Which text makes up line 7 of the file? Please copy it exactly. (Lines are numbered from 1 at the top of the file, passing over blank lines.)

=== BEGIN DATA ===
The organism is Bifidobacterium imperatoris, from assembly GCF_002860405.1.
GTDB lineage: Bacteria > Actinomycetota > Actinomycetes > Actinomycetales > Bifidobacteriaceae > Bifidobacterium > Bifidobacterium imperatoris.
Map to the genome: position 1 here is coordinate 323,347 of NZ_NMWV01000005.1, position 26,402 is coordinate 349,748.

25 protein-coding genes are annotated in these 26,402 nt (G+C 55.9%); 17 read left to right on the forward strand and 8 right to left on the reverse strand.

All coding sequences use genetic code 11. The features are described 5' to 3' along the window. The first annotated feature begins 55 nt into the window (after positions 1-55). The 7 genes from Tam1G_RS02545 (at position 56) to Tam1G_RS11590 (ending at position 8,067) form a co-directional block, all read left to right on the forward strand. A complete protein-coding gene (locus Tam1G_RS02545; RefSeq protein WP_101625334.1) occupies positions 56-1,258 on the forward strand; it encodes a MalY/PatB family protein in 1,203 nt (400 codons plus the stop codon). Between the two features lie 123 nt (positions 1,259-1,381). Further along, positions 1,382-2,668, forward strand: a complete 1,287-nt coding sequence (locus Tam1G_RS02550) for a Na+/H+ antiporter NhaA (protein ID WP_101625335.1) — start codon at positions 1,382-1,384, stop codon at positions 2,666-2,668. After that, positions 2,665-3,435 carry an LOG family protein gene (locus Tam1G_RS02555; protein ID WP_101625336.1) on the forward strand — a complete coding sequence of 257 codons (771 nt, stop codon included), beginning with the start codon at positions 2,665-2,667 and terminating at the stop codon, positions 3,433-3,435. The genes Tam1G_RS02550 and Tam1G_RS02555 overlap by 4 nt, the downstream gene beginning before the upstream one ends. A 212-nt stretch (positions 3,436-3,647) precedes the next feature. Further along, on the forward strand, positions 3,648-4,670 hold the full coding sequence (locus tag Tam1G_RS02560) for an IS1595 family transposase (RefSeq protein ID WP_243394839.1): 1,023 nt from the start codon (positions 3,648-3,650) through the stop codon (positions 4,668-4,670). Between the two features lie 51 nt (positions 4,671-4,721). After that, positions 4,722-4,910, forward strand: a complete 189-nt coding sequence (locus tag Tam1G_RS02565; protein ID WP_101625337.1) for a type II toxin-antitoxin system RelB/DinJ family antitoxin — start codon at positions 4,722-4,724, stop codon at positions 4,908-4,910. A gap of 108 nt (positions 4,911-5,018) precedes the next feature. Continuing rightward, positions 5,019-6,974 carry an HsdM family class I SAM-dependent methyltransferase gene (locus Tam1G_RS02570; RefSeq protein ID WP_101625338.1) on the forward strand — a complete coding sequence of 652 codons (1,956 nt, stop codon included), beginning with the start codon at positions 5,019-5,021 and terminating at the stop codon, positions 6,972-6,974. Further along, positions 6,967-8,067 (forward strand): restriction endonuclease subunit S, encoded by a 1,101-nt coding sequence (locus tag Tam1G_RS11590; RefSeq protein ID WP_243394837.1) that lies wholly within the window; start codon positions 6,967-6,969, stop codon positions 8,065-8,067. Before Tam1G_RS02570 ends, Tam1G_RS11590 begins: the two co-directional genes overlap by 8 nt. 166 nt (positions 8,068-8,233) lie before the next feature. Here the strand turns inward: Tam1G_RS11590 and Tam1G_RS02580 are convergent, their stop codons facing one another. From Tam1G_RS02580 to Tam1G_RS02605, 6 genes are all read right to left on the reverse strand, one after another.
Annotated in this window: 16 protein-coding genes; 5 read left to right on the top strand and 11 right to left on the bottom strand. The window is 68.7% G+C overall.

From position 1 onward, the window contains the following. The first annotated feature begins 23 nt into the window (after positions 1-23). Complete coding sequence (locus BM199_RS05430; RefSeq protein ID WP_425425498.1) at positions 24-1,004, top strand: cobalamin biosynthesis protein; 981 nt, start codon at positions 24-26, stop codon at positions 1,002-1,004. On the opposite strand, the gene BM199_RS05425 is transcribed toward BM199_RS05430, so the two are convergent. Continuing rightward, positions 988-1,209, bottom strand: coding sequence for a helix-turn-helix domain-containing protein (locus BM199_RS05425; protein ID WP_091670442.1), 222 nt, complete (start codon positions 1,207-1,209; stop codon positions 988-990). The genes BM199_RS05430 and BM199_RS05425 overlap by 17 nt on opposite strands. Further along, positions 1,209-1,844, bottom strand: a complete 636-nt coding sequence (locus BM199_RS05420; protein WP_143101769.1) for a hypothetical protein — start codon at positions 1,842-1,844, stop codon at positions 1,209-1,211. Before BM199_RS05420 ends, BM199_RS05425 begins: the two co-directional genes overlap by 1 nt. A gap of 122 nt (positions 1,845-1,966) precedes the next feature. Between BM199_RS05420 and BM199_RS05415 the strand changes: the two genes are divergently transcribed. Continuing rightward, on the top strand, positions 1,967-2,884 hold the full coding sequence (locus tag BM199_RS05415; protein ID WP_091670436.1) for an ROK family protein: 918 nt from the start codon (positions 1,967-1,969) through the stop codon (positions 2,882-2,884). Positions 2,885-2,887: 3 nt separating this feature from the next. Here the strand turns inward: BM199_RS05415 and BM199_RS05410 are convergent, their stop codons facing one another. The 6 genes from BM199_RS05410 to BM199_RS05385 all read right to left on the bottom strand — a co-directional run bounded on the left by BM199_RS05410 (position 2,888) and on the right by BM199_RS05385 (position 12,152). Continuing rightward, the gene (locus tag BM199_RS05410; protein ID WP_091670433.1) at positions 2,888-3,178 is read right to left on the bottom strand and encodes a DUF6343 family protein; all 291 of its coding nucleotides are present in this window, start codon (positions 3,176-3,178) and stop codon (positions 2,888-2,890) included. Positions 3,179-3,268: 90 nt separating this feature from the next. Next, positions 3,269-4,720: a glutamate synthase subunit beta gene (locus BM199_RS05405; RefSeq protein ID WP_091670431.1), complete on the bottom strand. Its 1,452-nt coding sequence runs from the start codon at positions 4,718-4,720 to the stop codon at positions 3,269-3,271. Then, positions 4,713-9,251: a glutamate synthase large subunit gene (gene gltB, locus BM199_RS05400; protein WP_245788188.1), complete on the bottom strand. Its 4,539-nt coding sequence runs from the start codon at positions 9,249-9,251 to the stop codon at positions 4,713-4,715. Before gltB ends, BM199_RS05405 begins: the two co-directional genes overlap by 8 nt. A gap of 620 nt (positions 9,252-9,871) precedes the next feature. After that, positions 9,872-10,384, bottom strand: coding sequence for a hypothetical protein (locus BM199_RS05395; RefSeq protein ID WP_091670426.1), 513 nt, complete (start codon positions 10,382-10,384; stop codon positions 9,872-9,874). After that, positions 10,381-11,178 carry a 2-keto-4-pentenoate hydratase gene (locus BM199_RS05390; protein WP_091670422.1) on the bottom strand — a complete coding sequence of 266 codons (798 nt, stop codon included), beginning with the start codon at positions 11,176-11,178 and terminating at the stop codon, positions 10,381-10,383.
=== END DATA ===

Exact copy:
From position 1 onward, the window contains the following. The first annotated feature begins 23 nt into the window (after positions 1-23). Complete coding sequence (locus BM199_RS05430; RefSeq protein ID WP_425425498.1) at positions 24-1,004, top strand: cobalamin biosynthesis protein; 981 nt, start codon at positions 24-26, stop codon at positions 1,002-1,004. On the opposite strand, the gene BM199_RS05425 is transcribed toward BM199_RS05430, so the two are convergent. Continuing rightward, positions 988-1,209, bottom strand: coding sequence for a helix-turn-helix domain-containing protein (locus BM199_RS05425; protein ID WP_091670442.1), 222 nt, complete (start codon positions 1,207-1,209; stop codon positions 988-990). The genes BM199_RS05430 and BM199_RS05425 overlap by 17 nt on opposite strands. Further along, positions 1,209-1,844, bottom strand: a complete 636-nt coding sequence (locus BM199_RS05420; protein WP_143101769.1) for a hypothetical protein — start codon at positions 1,842-1,844, stop codon at positions 1,209-1,211. Before BM199_RS05420 ends, BM199_RS05425 begins: the two co-directional genes overlap by 1 nt. A gap of 122 nt (positions 1,845-1,966) precedes the next feature. Between BM199_RS05420 and BM199_RS05415 the strand changes: the two genes are divergently transcribed. Continuing rightward, on the top strand, positions 1,967-2,884 hold the full coding sequence (locus tag BM199_RS05415; protein ID WP_091670436.1) for an ROK family protein: 918 nt from the start codon (positions 1,967-1,969) through the stop codon (positions 2,882-2,884). Positions 2,885-2,887: 3 nt separating this feature from the next. Here the strand turns inward: BM199_RS05415 and BM199_RS05410 are convergent, their stop codons facing one another. The 6 genes from BM199_RS05410 to BM199_RS05385 all read right to left on the bottom strand — a co-directional run bounded on the left by BM199_RS05410 (position 2,888) and on the right by BM199_RS05385 (position 12,152). Continuing rightward, the gene (locus tag BM199_RS05410; protein ID WP_091670433.1) at positions 2,888-3,178 is read right to left on the bottom strand and encodes a DUF6343 family protein; all 291 of its coding nucleotides are present in this window, start codon (positions 3,176-3,178) and stop codon (positions 2,888-2,890) included. Positions 3,179-3,268: 90 nt separating this feature from the next. Next, positions 3,269-4,720: a glutamate synthase subunit beta gene (locus BM199_RS05405; RefSeq protein ID WP_091670431.1), complete on the bottom strand. Its 1,452-nt coding sequence runs from the start codon at positions 4,718-4,720 to the stop codon at positions 3,269-3,271. Then, positions 4,713-9,251: a glutamate synthase large subunit gene (gene gltB, locus BM199_RS05400; protein WP_245788188.1), complete on the bottom strand. Its 4,539-nt coding sequence runs from the start codon at positions 9,249-9,251 to the stop codon at positions 4,713-4,715. Before gltB ends, BM199_RS05405 begins: the two co-directional genes overlap by 8 nt. A gap of 620 nt (positions 9,252-9,871) precedes the next feature. After that, positions 9,872-10,384, bottom strand: coding sequence for a hypothetical protein (locus BM199_RS05395; RefSeq protein ID WP_091670426.1), 513 nt, complete (start codon positions 10,382-10,384; stop codon positions 9,872-9,874). After that, positions 10,381-11,178 carry a 2-keto-4-pentenoate hydratase gene (locus BM199_RS05390; protein WP_091670422.1) on the bottom strand — a complete coding sequence of 266 codons (798 nt, stop codon included), beginning with the start codon at positions 11,176-11,178 and terminating at the stop codon, positions 10,381-10,383.